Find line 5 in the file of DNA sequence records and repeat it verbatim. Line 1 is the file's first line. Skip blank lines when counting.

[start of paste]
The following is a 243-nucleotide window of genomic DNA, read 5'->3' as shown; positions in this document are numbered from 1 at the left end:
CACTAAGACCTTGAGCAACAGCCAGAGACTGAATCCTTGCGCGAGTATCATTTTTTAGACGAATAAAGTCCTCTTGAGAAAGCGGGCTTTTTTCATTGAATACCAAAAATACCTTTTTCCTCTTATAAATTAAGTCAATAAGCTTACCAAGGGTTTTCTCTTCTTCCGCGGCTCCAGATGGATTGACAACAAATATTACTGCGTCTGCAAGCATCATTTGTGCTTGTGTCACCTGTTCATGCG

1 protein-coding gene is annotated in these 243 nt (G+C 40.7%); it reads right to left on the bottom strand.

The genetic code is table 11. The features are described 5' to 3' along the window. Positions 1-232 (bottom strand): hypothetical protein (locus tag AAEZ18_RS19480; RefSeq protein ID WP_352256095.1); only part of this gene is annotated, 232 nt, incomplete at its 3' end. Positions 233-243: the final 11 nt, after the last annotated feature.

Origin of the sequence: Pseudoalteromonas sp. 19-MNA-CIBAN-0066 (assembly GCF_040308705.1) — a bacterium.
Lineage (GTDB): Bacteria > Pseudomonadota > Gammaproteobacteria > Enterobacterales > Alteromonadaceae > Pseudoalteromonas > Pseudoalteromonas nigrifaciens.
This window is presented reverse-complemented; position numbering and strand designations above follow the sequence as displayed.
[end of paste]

Origin of the sequence: Pseudoalteromonas sp. 19-MNA-CIBAN-0066 (assembly GCF_040308705.1) — a bacterium.